All In One/Multi Tool:  A central tool barrel with various attachments, but mainly a rotating brush which is used to remove the remaining bits from dies once they have been through the machine, & a pokey tool at the other end which is helpful for the same reason, though has other uses. (See pokey tool)

 

Background stamp:  As opposed to a more detailed stamp, the background stamp is generally much larger so it can cover larger areas in one application.

 

Bakers twine: Similar to packaging string but reinvented for crafters. Generally one or more colours are twisted together with the original cream to form a barber’s pole effect & it is available from many manufacturers in a wealth of colour combinations.

 

Ball tool: These come in many guises but are basically used either in dry embossing or to sculpt paper & card.

 

Book binding machine: Various designs are available on the market from an office type to a dedicated craft model – which comes at a price. Some use plastic binding ‘combs’ others use wire, but they all do the same job - they bind pages together to form a book.

 

Book/hinged rings: Simple metal rings with a hinge & catch, thus enabling the ring to be opened & closed. They come in a variety of sizes, colours & finishes & are widely available in craft outlets.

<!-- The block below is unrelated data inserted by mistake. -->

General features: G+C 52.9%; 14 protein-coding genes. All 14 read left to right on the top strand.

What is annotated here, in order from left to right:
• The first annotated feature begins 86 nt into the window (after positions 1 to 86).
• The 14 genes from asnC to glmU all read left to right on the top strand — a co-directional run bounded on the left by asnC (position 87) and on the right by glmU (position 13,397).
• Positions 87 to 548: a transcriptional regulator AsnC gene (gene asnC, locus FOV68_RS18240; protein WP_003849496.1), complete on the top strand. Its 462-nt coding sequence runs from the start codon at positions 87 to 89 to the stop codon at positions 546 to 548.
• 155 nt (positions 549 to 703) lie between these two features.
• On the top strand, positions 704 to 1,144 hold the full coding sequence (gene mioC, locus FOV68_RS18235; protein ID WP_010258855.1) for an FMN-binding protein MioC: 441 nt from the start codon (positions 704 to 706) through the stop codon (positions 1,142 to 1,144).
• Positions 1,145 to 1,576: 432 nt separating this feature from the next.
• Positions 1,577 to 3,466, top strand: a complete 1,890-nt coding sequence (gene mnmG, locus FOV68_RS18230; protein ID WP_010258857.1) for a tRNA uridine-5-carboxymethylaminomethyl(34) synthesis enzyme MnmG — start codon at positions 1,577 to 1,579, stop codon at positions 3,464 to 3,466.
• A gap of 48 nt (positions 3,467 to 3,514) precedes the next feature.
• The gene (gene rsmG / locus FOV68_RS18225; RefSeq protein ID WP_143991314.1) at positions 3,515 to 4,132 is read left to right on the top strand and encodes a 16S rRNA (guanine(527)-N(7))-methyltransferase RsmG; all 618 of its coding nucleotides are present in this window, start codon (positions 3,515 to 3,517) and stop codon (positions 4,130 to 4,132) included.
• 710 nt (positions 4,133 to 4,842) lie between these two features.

Bone folder:  Shaped tool usually made from plastic so very inexpensive, the tool is used to smooth out folds giving a more professional finish.

 

Border punches:  Paper punched designed with a repeating pattern enabling the user to create a continuous decorative border of any length.

 

Bow Maker: There are a number of variations on the market, some stand alone & some are built in to larger equipment, but basically they have a solid base with moveable pegs to allow you to create the desired size of bow you require with ease, by simply wrapping the ribbon around the pegs & tying it off.

 

Brads:  These come in a vast array of shapes, sizes & colours, anything flowers & tools to diamante studs, but basically they are all based on the same principle regardless of their design. They have two ‘legs’ at the back & the idea being is that you make a small hole in the work, push the ‘legs’ through the hole & open them up at the back to secure.